An Act to Revive the Foundation Budget Review Commission
TESTIMONY OF MTA VICE PRESIDENT TIM SULLIVAN
TO THE JOINT COMMITTEE ON EDUCATION
IN SUPPORT OF HOUSE BILL 457 and SENATE BILL 207
October 17, 2013
Good morning, Chairs Peisch and Chang-Diaz, members of the Education Committee.
I am Tim Sullivan, Vice President of the Massachusetts Teachers Association. I was a teacher in the Brockton Public Schools for 24 years and I served as president of the Brockton Education Association from 2006 to 2010. As you know, Brockton was one of the plaintiff school districts in both of the state’s school funding lawsuits, McDuffy and Hancock.
As a teacher, and as a representative of educators and support staff, I am here to testify in support of reviving the foundation budget review commission, as set out in H457 and S207.
Twenty years have passed since the Education Reform Act became law, over $4 billion in state aid goes to local school districts every year; and we are now long overdue for an analysis of whether school funding in Massachusetts is adequate and used most effectively to meet the needs of our students.
Massachusetts was the first state to do an adequacy study, in 1989, as the basis for the foundation budget in the Education Reform Act of 1993. Since then, over 50 studies have been undertaken in a large majority of states, and the methodology for determining school needs is much more sophisticated. In Massachusetts, despite the requirement set out in the education law itself that the foundation budget be reviewed regularly, and despite the changes in our state standards and the growing knowledge base on how students learn, the foundation budget has never been updated in a systematic manner by determining the resources necessary to enable students to meet state standards.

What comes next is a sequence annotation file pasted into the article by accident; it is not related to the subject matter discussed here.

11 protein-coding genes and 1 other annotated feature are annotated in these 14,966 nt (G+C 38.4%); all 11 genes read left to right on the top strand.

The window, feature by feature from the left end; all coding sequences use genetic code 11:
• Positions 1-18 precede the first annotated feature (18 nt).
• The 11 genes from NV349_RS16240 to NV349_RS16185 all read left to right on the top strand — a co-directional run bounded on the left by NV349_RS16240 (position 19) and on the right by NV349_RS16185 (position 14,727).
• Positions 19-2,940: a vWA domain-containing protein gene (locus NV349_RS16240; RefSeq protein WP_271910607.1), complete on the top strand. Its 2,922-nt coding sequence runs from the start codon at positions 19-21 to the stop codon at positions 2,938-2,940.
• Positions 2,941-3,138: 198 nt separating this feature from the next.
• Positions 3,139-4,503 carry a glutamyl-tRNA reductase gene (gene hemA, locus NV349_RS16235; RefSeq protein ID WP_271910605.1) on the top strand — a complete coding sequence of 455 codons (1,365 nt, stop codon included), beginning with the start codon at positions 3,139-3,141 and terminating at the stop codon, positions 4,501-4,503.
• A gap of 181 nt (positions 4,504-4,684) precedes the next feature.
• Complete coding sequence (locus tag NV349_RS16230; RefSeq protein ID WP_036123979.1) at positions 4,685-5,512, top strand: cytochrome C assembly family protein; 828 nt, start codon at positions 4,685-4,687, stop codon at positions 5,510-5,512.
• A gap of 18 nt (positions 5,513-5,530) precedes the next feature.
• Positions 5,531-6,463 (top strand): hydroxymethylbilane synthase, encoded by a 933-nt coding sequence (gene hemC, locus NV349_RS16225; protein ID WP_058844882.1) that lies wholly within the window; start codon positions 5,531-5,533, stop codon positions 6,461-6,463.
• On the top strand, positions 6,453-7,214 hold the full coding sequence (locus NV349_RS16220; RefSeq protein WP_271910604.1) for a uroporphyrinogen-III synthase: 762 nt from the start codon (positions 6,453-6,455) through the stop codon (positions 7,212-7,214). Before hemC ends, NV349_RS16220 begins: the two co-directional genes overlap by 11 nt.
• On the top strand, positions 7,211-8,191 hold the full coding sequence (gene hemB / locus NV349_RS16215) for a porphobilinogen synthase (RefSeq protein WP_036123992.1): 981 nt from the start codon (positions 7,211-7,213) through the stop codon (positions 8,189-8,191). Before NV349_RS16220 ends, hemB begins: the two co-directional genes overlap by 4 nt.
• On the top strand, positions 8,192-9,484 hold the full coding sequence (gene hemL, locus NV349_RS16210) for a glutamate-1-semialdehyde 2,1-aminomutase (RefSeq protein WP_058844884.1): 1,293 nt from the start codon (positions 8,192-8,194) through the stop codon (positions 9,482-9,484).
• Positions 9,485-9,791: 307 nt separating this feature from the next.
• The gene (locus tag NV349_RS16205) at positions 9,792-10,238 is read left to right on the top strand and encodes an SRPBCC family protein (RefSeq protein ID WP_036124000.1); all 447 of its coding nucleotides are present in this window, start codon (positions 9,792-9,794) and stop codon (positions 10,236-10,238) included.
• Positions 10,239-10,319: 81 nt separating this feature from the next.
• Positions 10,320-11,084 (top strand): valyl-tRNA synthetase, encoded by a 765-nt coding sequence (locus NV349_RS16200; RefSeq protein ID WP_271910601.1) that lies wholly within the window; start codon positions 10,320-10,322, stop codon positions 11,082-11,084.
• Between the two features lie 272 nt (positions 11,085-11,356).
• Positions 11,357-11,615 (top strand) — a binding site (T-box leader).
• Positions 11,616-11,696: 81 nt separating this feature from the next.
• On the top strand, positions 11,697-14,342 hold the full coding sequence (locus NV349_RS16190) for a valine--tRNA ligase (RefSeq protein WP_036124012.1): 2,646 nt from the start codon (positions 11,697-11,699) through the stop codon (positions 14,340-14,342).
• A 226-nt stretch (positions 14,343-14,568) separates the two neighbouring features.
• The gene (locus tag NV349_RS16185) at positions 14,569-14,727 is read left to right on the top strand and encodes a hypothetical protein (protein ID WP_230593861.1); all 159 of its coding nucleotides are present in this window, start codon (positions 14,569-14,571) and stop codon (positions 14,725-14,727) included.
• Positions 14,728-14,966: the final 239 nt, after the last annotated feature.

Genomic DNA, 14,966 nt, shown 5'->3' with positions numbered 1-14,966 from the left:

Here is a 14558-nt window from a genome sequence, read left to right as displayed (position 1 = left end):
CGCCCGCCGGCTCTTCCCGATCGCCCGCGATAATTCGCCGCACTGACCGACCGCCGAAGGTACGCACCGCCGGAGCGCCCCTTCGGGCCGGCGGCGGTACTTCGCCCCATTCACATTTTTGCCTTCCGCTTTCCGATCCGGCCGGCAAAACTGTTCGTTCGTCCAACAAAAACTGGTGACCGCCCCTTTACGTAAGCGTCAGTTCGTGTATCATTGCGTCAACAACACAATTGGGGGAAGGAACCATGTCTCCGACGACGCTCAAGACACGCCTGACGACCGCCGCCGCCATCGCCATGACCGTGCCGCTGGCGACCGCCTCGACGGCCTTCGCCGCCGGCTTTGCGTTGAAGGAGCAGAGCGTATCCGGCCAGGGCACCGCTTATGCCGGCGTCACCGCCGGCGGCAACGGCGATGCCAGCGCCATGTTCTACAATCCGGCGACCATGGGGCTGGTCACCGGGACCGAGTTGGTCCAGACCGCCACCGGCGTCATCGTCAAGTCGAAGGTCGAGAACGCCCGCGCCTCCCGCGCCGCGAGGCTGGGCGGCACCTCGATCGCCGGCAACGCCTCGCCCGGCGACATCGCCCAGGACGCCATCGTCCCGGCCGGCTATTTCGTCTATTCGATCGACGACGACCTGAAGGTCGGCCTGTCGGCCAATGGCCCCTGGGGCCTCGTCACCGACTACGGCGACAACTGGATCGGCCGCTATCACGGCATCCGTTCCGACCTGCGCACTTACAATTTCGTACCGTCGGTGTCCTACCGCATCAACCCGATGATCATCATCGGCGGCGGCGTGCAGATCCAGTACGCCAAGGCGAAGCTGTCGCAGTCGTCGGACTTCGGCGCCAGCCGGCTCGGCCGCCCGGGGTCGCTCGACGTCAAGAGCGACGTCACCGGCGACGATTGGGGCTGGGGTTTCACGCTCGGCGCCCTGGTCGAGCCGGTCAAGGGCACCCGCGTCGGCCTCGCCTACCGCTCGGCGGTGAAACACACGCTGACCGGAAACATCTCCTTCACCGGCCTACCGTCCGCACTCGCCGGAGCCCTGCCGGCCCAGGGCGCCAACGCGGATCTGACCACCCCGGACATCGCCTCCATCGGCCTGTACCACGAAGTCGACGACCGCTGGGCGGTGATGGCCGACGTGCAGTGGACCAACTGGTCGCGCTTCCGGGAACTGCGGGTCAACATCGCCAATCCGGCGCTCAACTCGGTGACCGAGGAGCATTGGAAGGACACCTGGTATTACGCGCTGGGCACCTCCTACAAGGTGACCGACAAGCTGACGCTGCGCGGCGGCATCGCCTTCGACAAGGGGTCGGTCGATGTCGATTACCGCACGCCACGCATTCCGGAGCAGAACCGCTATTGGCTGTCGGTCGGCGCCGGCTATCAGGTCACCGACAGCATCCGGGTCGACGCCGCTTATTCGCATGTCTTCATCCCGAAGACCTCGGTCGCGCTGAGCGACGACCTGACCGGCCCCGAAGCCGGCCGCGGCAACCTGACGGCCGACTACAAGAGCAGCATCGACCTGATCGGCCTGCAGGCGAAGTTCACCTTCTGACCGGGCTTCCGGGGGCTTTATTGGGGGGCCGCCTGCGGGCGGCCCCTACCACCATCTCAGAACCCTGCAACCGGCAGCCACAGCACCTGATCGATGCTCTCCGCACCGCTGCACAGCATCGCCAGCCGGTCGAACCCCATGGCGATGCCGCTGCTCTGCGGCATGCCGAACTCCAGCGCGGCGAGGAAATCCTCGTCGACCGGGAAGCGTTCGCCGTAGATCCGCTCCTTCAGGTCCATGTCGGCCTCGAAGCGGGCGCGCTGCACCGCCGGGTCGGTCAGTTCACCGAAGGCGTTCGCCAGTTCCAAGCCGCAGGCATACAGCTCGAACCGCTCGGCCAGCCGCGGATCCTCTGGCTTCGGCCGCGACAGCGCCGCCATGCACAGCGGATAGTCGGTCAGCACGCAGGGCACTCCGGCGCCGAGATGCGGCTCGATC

In 2007, Governor Patrick established “The Readiness Project,” to develop a plan for fundamental and systemic reforms to public education. The Project’s Long Term Financing Subcommittee issued a report that specifically recommended a comprehensive adequacy study be conducted to: “quantify the level of resources required to provide an adequate public education to all children as required under the Massachusetts Constitution.”
In previous years, we have asked for your support of such a comprehensive adequacy study, as recommended by the Governor and others, but there have been questions about the need for such a study, which is why we have filed the bills currently before you.
In these bills, we ask that the current law, requiring the convening of a commission to review the foundation budget every two years, be replaced with language requiring a commission only every four years. The bills require a review of the foundation budget and put the Legislature in control of the process and outcome.
The Commission’s charge is to determine the educational programs and services necessary to achieve the commonwealth’s educational goals - the primary goal being students meeting the state’s content standards as embodied formerly in the curriculum frameworks and currently in the Common Core - as well as to determine how resources can be used most effectively. The Commission’s work is limited, however, to a review of recent studies - rather than embarking on a new study - examining specific issues related to school resources, including possible ways to reduce costs.
Attached to this testimony you will find a summary of the bills, including the areas of study to be considered. The bills do not require an appropriation, but do require that the Commission seek input from the public. We ask for your support for H457 and S207, and we look forward to working with you on this important endeavor.